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Have you taken the MSF course yet? it's got good beginner instruction. After that, practice a lot in a vacant lot where you can be by yourself.
We all fall down occasionally even after years of experience.
 

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You didn't say why you are actually falling on the stops with the straight bars. If it is a matter of not finding a good footing you might try slightly turning the handlebars away from the side you are putting your foot down. I think most riders would put their left foot down and if that is the case for you then turn the bar to the right a bit just as you stop and put your left foot down.

..Tom
 

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Some good advice here, but I'd agree with greywolf. I don't believe a 200kg + high centre of gravity bike is a good choice for a "learner". A 250cc cruiser is a huge leap to a vstrom
 

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I'm 6-4, now about 260 pounds, quite strong for my age, and I've dropped mine at least three times (probably four or more times) at rest (never on roadways - always on parking lots, in grassy areas, in my parking spot and once on a steep dirt / gravel "road" that had recently been used to remove timber from an area of a mountain ridge) over the past 2.5 years. A Wee is a handful if a person's not properly positioned to handle the weight. Even as big and tall as I am it can easily get away from me if I'm not careful. I hope I've learned to be more careful.

Since your thread title includes the words "at stops", the only comment I can think to make that's not already been made is to make sure the kickstand is fully in the correct before tilting the bike onto it. Not doing this (gently "rolling" the bike in my parking spot at work (checking for a rear brake dragging issue)) accounted for one of my drops.
 

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I'm 5'9" with a short inseam (somewhere between 29"-30"). 9,000 miles on the Strom, and never dropped it (which, of course, means I'll drop it today). I *have* dropped bikes in the past, for various reasons. But, I believe the most salient reason this one hasn't dropped, is I lowered it 3/4" w/ links, and raised the forks an equivalent 19mm (lowered the front, too).

Both lowering the COG, and having better purchase on the pavement (even on cambered roads) gave me MUCH more control and confidence. IMHO it *is* a tall bike for a new rider... so, it's a simple (and relatively inexpensive mod) to make it a not so tall bike...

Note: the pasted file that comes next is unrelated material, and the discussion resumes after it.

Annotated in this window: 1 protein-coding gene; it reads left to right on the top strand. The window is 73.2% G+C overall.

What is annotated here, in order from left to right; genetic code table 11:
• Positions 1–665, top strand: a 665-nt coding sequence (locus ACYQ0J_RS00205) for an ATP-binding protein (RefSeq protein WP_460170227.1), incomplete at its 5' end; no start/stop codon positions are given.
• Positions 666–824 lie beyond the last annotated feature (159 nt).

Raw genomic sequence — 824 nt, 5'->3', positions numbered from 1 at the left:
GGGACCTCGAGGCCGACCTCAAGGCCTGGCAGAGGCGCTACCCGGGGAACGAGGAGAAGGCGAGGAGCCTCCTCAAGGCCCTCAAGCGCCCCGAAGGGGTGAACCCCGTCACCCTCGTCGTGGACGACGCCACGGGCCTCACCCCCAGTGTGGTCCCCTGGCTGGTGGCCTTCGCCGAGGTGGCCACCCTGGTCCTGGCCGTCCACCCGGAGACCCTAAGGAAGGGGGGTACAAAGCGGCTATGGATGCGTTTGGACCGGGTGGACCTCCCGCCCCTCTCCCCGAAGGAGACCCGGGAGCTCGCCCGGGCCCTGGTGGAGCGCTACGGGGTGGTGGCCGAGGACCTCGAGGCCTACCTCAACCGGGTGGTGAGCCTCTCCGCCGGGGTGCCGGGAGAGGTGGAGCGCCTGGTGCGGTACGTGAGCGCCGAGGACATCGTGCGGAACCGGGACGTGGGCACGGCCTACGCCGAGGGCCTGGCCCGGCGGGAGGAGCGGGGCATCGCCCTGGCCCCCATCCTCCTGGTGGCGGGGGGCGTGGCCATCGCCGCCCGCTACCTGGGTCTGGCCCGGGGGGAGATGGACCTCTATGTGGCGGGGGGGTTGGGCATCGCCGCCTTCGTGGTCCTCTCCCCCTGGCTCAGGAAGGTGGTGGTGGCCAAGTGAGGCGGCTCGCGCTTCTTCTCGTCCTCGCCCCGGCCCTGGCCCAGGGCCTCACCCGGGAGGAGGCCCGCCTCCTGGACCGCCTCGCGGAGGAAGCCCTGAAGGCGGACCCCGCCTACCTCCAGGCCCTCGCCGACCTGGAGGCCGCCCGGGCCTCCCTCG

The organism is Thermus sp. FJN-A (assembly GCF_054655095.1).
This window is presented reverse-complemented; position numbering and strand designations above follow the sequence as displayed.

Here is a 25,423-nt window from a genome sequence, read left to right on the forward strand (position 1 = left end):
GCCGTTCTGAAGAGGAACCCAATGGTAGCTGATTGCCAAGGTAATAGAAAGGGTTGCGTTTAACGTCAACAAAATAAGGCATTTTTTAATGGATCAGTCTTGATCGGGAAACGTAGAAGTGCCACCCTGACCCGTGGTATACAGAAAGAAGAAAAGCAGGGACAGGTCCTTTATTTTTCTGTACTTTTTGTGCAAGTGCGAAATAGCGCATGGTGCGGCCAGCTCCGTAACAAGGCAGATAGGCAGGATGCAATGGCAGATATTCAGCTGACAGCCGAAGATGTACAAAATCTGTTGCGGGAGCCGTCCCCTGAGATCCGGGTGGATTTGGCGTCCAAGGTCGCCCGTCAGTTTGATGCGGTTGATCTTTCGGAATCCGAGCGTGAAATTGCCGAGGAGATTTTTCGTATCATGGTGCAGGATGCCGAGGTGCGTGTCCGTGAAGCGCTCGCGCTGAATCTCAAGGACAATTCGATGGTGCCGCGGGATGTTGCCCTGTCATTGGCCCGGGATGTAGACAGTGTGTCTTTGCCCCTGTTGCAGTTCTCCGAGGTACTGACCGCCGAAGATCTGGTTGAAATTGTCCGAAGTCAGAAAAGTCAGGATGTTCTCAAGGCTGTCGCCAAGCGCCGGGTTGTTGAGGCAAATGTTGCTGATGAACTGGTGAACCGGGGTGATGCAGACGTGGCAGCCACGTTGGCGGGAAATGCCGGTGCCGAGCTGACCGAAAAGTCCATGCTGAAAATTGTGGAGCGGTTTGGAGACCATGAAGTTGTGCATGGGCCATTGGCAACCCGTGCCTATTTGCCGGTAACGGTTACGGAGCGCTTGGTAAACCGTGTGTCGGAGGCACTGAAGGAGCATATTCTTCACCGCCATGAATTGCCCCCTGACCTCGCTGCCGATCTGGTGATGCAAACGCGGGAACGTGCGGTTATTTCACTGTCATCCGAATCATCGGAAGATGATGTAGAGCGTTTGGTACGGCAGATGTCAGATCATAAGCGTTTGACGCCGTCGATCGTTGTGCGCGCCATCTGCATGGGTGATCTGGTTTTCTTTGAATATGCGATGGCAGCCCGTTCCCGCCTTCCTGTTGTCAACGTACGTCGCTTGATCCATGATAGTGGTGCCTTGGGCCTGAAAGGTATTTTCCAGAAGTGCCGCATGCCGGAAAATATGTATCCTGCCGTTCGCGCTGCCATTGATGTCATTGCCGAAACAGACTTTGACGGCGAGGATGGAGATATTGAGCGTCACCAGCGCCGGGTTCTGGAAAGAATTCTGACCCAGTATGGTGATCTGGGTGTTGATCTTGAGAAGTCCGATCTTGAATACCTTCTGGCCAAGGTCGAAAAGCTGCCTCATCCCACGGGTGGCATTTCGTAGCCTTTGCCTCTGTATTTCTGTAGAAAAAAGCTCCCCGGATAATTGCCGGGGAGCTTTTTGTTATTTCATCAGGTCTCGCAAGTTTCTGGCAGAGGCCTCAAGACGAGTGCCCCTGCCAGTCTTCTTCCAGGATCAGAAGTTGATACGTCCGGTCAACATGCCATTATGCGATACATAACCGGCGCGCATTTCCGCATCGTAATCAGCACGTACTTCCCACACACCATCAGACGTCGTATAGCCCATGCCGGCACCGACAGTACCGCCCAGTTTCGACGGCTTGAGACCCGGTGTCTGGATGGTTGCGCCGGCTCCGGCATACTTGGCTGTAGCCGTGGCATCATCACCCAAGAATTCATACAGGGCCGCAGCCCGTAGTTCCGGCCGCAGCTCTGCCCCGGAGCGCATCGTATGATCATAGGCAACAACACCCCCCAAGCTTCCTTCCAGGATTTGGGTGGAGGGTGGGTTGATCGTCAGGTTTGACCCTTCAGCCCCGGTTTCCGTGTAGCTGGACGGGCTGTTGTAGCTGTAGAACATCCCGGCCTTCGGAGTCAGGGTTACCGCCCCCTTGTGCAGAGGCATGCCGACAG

P.S. I use a Sargent seat, that is the same height as the stock.
P.P.S. The only downside (that I've experienced) for lowering the bike, is scraping the pegs occasionally, during *very* spirited riding... But, that's why they're designed to fold...
 

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It may be an idea, unless you really have to, don't fill the gas tank up, just fill what you will use daily for a few weeks, I know this may be a little inconvenient, but until you get used to the weight a few kgs off the top will help. Your height and weight is not an issue, unless you're so weak you lift a paperclip without assistance :yikes:
 

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Discussion Starter #12
Thanks for all your replies and suggestions!

Although I put 8000 miles on my 250cc, I am still a novice, as I've only been riding motorcycles for 3 years.

I took the MSF course, and lowered the seat slightly by replacing the rubber bumpers with sorbothane pads.

I have the adventure model with crash bars which I've wrapped in washing machine hose for esthetic protection.

For other novices reading this thread, these are the things I have had to learn to do with this bike that I did not have to do with my 250cc cruiser:
1. Stop with handlebars straight.
2. Stop with head up, do not look down.
3. Only use the rear brake at slow speeds.
4. Stop with left foot down, right foot on rear brake (unless road is cambered to the right).

After some practice I can slow walk the bike at 3-4 mph using the friction zone and feathering the rear brake, and am much better at U-turns.

These 0 mph drops have been my only problem.

My last drop was a descent into a gravelly, pot-holed parking lot.
In attempting to park the bike facing uphill, so I could ride straight out,
I must have looked down to see if the front wheel was going into a pothole.
As greywolf suggested, this caused the handlebars to turn, allowing the drop.